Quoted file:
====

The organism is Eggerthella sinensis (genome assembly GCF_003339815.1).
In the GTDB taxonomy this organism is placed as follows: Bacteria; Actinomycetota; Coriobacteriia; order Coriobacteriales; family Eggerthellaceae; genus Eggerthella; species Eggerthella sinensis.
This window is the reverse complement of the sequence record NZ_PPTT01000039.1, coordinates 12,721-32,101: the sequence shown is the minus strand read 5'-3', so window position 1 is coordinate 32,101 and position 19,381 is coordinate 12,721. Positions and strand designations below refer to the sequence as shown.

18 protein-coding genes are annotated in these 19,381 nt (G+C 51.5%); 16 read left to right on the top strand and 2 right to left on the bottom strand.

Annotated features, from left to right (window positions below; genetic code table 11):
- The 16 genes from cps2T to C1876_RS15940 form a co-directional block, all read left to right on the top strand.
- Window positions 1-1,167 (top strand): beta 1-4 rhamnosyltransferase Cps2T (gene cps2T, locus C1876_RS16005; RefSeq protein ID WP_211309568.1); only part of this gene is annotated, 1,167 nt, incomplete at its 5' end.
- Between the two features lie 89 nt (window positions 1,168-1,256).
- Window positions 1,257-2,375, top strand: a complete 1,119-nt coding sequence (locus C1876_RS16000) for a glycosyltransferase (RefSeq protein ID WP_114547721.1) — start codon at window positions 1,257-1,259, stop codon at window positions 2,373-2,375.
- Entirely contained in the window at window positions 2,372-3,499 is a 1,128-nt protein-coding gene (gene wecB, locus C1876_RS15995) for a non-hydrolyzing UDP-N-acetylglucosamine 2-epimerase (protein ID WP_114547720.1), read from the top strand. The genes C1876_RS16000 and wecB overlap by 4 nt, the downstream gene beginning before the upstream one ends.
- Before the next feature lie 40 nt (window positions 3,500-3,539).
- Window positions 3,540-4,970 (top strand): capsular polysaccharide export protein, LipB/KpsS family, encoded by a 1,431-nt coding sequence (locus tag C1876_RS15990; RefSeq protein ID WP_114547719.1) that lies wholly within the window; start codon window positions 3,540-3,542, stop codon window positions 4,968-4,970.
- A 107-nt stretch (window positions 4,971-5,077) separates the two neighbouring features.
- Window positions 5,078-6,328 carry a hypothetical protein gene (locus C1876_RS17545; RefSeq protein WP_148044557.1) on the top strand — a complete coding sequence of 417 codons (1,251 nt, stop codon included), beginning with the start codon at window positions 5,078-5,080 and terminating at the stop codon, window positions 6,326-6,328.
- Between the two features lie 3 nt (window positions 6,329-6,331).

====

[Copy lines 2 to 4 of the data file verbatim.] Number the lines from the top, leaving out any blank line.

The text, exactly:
In the GTDB taxonomy this organism is placed as follows: Bacteria; Actinomycetota; Coriobacteriia; order Coriobacteriales; family Eggerthellaceae; genus Eggerthella; species Eggerthella sinensis.
This window is the reverse complement of the sequence record NZ_PPTT01000039.1, coordinates 12,721-32,101: the sequence shown is the minus strand read 5'-3', so window position 1 is coordinate 32,101 and position 19,381 is coordinate 12,721. Positions and strand designations below refer to the sequence as shown.

18 protein-coding genes are annotated in these 19,381 nt (G+C 51.5%); 16 read left to right on the top strand and 2 right to left on the bottom strand.